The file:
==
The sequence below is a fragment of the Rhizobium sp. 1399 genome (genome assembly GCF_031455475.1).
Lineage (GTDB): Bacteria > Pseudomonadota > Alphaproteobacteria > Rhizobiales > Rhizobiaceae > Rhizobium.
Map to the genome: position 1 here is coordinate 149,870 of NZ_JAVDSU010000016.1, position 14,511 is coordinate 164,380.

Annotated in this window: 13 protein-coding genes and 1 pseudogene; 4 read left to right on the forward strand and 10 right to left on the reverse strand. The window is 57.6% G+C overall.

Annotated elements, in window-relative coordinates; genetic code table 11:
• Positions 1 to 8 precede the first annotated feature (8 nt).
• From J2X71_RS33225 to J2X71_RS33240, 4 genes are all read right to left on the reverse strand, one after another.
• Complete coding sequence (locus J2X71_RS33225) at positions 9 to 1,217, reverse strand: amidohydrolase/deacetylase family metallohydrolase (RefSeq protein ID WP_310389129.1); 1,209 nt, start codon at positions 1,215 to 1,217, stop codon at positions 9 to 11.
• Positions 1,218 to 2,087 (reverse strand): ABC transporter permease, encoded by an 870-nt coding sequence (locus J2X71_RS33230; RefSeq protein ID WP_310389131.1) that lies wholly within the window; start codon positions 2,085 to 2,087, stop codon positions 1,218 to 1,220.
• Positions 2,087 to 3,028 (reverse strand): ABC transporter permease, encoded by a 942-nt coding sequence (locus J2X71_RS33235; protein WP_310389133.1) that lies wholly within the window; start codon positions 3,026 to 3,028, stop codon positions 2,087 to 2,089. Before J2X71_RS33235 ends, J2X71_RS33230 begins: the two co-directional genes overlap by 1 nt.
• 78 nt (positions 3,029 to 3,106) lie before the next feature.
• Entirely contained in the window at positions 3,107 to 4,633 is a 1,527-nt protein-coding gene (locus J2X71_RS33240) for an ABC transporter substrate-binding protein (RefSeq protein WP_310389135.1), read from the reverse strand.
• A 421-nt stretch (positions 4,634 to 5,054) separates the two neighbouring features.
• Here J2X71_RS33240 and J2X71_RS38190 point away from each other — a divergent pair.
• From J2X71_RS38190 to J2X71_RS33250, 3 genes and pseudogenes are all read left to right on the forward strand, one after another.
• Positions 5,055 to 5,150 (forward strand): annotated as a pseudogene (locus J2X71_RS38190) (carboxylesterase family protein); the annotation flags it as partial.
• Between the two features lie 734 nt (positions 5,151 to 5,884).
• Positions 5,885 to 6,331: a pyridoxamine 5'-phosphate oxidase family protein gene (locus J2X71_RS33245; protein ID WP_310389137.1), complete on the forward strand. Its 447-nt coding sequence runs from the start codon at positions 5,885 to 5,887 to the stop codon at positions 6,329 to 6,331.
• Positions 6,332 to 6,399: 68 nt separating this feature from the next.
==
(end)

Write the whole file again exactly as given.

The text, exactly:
The sequence below is a fragment of the Rhizobium sp. 1399 genome (genome assembly GCF_031455475.1).
Lineage (GTDB): Bacteria > Pseudomonadota > Alphaproteobacteria > Rhizobiales > Rhizobiaceae > Rhizobium.
Map to the genome: position 1 here is coordinate 149,870 of NZ_JAVDSU010000016.1, position 14,511 is coordinate 164,380.

Annotated in this window: 13 protein-coding genes and 1 pseudogene; 4 read left to right on the forward strand and 10 right to left on the reverse strand. The window is 57.6% G+C overall.

Annotated elements, in window-relative coordinates; genetic code table 11:
• Positions 1 to 8 precede the first annotated feature (8 nt).
• From J2X71_RS33225 to J2X71_RS33240, 4 genes are all read right to left on the reverse strand, one after another.
• Complete coding sequence (locus J2X71_RS33225) at positions 9 to 1,217, reverse strand: amidohydrolase/deacetylase family metallohydrolase (RefSeq protein ID WP_310389129.1); 1,209 nt, start codon at positions 1,215 to 1,217, stop codon at positions 9 to 11.
• Positions 1,218 to 2,087 (reverse strand): ABC transporter permease, encoded by an 870-nt coding sequence (locus J2X71_RS33230; RefSeq protein ID WP_310389131.1) that lies wholly within the window; start codon positions 2,085 to 2,087, stop codon positions 1,218 to 1,220.
• Positions 2,087 to 3,028 (reverse strand): ABC transporter permease, encoded by a 942-nt coding sequence (locus J2X71_RS33235; protein WP_310389133.1) that lies wholly within the window; start codon positions 3,026 to 3,028, stop codon positions 2,087 to 2,089. Before J2X71_RS33235 ends, J2X71_RS33230 begins: the two co-directional genes overlap by 1 nt.
• 78 nt (positions 3,029 to 3,106) lie before the next feature.
• Entirely contained in the window at positions 3,107 to 4,633 is a 1,527-nt protein-coding gene (locus J2X71_RS33240) for an ABC transporter substrate-binding protein (RefSeq protein WP_310389135.1), read from the reverse strand.
• A 421-nt stretch (positions 4,634 to 5,054) separates the two neighbouring features.
• Here J2X71_RS33240 and J2X71_RS38190 point away from each other — a divergent pair.
• From J2X71_RS38190 to J2X71_RS33250, 3 genes and pseudogenes are all read left to right on the forward strand, one after another.
• Positions 5,055 to 5,150 (forward strand): annotated as a pseudogene (locus J2X71_RS38190) (carboxylesterase family protein); the annotation flags it as partial.
• Between the two features lie 734 nt (positions 5,151 to 5,884).
• Positions 5,885 to 6,331: a pyridoxamine 5'-phosphate oxidase family protein gene (locus J2X71_RS33245; protein ID WP_310389137.1), complete on the forward strand. Its 447-nt coding sequence runs from the start codon at positions 5,885 to 5,887 to the stop codon at positions 6,329 to 6,331.
• Positions 6,332 to 6,399: 68 nt separating this feature from the next.